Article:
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TV Review: Marlene talks about TCB on PBS

August 23rd, 2009

Taking care of business.
It’s one of the foundations of the late Elvis Presley’s legacy.
It’s also a mantra of entertainer Marlene Sai, who says you’ve got to get a serious handle on the business of show to stay afloat and maintain a career that sails.
So she reveals in Part Two of her chat on PBS Hawai’i’s “Long Story Short With Leslie Wilcox,” premiering at 7:30 p.m. Tuesday (Aug. 25).
Sai, one of Waikiki’s enduring songbirds, was 19 when she turned pro, getting her initial show biz exposure with the late Don Ho, who then was managing his mom’s Kane’ohe pub, Honey’s.
She credits Ho, who became a lifelong friend, with setting the foundation of learning the biz. “Always be true to yourself,” she says of the advice Ho gave her.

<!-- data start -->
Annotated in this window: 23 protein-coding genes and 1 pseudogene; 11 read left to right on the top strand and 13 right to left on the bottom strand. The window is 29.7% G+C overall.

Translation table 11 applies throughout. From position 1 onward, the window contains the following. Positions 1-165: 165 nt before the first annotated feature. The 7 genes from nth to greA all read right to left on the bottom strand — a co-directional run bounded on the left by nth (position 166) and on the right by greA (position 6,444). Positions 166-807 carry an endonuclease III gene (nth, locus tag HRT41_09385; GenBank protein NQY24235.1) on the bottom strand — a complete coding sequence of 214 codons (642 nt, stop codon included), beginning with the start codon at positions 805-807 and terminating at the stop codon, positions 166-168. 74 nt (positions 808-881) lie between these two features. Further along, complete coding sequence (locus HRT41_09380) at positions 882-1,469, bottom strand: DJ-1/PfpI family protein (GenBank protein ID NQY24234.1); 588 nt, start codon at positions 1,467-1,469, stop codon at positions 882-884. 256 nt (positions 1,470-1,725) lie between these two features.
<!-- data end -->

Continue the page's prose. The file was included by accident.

Thus, she tells host Wilcox, that anyone yearning to venture into show business must “treat this business (entertainment) as it is a business.”
Be seriously committed, in other words.
This, from the thrush who counts among her career hits, “Kainoa,” “Waikiki,” and “I Love You” and the actress who played Queen Lili’uokalani in two separate docudramas and Bloody Mary in the Hawaii Opera Theatre’s “South Pacific.”
When Wilcox asks her what might be her legacy, Sai blushes: “Gosh, ‘she’s been around for a long time.’”
Sai is one of the few homegrown talents who’s done it all over 40 years. Recordings. Headlining in Waikiki nightclubs and showrooms. Doing dramatic and musical turns on stage. Running her own entertainment business.
Lately, however, Goofy (her nickname) best enjoys the gig as granny.
This is a trouper who grew up with a famous uncle, singer-composer Andy Cummings, who wrote her biggest hit, “Waikiki.” This is the Kamehameha Schools grad, who does not speak Hawaiian, who learned the ropes by being surrounded by notables like Gabby Pahinui and Sonny Chillingworth while growing up, and went straight to the sources — like composers Maddy Lam and Mary Kawena Puku’i, as well as Uncle Andy — to find out the intent and meaning behind a song before she recorded and embraced it.